In Defense of NASCAR

Let’s talk about racing. On one hand, you have F1: Hyper technical. Cutting edge. Filled with Germans who twitch alarmingly if the paint on the interior side of a wheel strut is smudged slightly.

On the other hand, you have NASCAR: Developed by moonshine runners in the early 20th Century in North Carolina. Essentially running on technology that’s been unchanged for decades. Sponsored by laundry detergents and Viagra.

F1 is about pushing the limits of what’s technically possible. NASCAR is about going around a circle without crashing into the fellow next to you and then punching him in the face. You don’t need to be a genius to know that most of the world knows that F1 is better and more exciting in every single way. It seems fairly obvious.

But it couldn’t be farther from the truth.

I grew up in a family that wasn’t all that interested in racing. My father knows quite a bit about cars and he was happy to share his knowledge with me, but we’ve never been what you would consider a hardcore motoring group. As such, I spent my youth in complete isolation from NASCAR. I, like many of my other northern brethren, believed it a massively uninteresting and stupid sport. F1, with its playboys and yachts and emphasis on technicality and precision, was vastly more interesting.

And then I went to a race.

To be fair, I wasn’t a spectator. I was working to cover last year’s Brickyard 400. I didn’t have the full experience of tailgating or cheering in the stands. But it didn’t matter. There’s a clear reason why NASCAR is the most watched spectator sport in all of America. There’s an absolutely insane energy at each and every race. There’s something incredibly primal and thrilling about the experience.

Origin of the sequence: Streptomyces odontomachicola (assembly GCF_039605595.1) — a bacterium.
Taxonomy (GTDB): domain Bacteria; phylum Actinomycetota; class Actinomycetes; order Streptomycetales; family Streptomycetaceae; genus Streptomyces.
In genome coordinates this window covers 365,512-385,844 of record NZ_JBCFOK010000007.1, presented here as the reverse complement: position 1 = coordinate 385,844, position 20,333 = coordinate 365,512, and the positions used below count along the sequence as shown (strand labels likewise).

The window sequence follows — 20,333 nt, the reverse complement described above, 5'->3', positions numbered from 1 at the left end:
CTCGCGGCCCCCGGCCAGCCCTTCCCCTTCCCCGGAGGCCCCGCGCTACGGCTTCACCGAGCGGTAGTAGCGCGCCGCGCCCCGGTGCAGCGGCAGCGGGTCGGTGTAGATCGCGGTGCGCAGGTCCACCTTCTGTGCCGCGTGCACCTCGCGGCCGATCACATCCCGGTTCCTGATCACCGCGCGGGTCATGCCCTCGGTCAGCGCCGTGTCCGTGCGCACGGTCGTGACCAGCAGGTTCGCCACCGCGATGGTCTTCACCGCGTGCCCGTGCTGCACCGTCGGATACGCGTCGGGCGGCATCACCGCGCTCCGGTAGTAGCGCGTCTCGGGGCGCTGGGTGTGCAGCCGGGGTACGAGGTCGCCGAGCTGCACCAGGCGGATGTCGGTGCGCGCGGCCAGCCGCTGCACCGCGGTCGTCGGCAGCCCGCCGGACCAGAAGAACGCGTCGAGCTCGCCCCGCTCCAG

In a time of over-the-top political correctness (of which F1 has become the most repulsive example), the bare-knuckle, blue-blooded nature of NASCAR is a breath of fresh air.

In many ways, this is due to the sport’s fundamental identity. NASCAR originated during Prohibition in the early years of the 20th Century, when moonshiners surreptitiously modified their cars to outrun local lawmen. For fun, the booze runners began to race their homegrown racecars around dirt circle tracks. In the years that followed, the sport stayed true to its humble roots.

NASCAR is the premiere example of what is known as Stock Car racing. This moniker refers to the fact that every vehicle you see in a NASCAR race is based on a production model that you can walk to your local dealership and buy right after reading this article. Now, obviously, you can’t go and buy an actual NASCAR at your local Ford dealership. However, the DNA that runs through these cars is the same. And that’s saying something in comparison to F1, where each team has a custom built racer that looks like nothing else on the road.

In addition, the no-holds-barred “if you ain’t first, you’re last” mentality that characterizes the sport is a stark contrast to a sport like F1, whose governing body has now forced the sport’s largest tire manufacturer to make defective tires that burst if a driver is going very quickly, which is after all, the entire point of the sport.

Is NASCAR perfect? No. Of course not. But it’s a lot better than anything else that we’ve got right now and it deserves to be recognized for that.

About the author

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, A native of Detroit, Michigan, Eric spent his formative years in the belly of the auto industry. Currently working as a freelance journalist, Eric covers the automotive lifestyle in all corners of the globe. When not busy writing, he moonlights as a student at the University of Michigan.